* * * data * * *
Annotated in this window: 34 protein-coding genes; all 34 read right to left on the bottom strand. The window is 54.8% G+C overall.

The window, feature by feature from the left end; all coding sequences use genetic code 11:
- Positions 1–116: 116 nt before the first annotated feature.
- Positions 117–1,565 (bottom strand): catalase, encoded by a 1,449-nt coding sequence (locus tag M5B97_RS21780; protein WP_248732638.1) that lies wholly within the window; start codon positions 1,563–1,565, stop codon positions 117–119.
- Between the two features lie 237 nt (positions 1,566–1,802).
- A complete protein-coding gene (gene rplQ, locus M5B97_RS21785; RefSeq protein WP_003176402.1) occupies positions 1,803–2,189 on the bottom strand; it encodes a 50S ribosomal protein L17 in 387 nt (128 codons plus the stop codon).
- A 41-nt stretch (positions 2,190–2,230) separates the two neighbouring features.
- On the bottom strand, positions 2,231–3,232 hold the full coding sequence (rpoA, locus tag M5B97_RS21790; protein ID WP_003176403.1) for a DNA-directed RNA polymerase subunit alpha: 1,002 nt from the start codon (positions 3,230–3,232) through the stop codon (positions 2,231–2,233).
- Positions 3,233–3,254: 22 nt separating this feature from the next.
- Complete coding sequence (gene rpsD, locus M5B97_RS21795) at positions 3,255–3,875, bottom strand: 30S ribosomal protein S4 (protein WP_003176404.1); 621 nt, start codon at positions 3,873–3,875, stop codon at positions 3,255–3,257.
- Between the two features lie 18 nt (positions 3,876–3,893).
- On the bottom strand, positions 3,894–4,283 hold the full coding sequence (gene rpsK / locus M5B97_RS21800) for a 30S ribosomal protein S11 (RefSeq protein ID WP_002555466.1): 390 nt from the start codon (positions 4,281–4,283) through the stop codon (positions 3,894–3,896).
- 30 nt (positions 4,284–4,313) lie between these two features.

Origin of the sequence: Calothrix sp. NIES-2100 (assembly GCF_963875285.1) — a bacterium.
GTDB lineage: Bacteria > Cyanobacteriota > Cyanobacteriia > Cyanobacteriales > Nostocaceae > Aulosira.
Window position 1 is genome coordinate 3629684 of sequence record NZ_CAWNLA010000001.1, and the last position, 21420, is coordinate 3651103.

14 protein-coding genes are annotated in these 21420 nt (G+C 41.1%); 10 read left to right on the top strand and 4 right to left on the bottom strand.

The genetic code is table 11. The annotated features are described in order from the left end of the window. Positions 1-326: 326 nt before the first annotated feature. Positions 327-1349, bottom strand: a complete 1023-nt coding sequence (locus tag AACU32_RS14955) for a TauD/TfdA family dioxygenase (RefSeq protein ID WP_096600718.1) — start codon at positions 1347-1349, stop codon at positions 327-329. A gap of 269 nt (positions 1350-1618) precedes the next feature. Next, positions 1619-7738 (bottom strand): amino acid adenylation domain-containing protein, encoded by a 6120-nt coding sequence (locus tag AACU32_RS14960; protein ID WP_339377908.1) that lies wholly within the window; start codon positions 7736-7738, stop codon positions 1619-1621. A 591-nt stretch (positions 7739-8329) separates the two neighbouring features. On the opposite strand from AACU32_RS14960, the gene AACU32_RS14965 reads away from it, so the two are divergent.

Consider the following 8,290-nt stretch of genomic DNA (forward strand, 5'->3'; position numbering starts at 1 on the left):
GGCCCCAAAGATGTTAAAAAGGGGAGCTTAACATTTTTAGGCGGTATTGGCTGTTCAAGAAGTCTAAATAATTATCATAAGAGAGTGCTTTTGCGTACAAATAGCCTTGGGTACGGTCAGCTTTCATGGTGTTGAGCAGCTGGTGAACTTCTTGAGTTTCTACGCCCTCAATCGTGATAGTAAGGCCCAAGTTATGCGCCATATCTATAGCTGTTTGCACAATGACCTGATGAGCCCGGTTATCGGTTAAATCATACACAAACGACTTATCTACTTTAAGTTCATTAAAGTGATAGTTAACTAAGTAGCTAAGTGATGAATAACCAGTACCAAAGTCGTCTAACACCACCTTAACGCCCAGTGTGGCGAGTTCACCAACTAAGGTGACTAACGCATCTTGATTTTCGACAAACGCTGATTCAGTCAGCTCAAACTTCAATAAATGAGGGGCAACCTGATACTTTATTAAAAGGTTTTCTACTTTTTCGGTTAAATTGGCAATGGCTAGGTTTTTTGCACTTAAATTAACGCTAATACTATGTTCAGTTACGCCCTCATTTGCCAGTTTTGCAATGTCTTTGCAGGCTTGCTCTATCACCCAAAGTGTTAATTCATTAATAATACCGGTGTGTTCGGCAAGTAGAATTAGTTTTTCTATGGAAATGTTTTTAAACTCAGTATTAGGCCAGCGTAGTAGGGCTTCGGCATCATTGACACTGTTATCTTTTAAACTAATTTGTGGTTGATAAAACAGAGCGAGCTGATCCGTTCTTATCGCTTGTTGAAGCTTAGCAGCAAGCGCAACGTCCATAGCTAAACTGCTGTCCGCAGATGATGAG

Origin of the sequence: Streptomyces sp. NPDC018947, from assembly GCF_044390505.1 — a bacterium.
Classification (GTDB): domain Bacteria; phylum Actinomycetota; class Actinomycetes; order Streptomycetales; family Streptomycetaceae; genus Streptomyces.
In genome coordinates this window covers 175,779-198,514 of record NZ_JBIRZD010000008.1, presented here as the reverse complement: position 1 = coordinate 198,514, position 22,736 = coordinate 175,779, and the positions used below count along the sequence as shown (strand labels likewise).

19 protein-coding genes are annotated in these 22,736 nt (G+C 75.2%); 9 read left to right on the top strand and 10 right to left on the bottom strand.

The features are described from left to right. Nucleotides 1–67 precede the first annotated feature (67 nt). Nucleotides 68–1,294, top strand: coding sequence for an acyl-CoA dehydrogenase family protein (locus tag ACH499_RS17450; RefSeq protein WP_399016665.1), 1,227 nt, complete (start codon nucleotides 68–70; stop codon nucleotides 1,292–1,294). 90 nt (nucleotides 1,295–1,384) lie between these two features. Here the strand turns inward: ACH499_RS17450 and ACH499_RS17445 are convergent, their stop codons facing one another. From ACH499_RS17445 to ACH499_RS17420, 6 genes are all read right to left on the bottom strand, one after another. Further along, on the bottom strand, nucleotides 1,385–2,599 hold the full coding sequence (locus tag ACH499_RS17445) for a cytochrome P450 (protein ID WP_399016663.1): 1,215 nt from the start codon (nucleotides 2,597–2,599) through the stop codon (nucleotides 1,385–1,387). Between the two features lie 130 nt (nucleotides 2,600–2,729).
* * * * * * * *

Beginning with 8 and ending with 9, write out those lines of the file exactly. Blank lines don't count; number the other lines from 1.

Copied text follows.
- On the bottom strand, positions 2,231–3,232 hold the full coding sequence (rpoA, locus tag M5B97_RS21790; protein ID WP_003176403.1) for a DNA-directed RNA polymerase subunit alpha: 1,002 nt from the start codon (positions 3,230–3,232) through the stop codon (positions 2,231–2,233).
- Positions 3,233–3,254: 22 nt separating this feature from the next.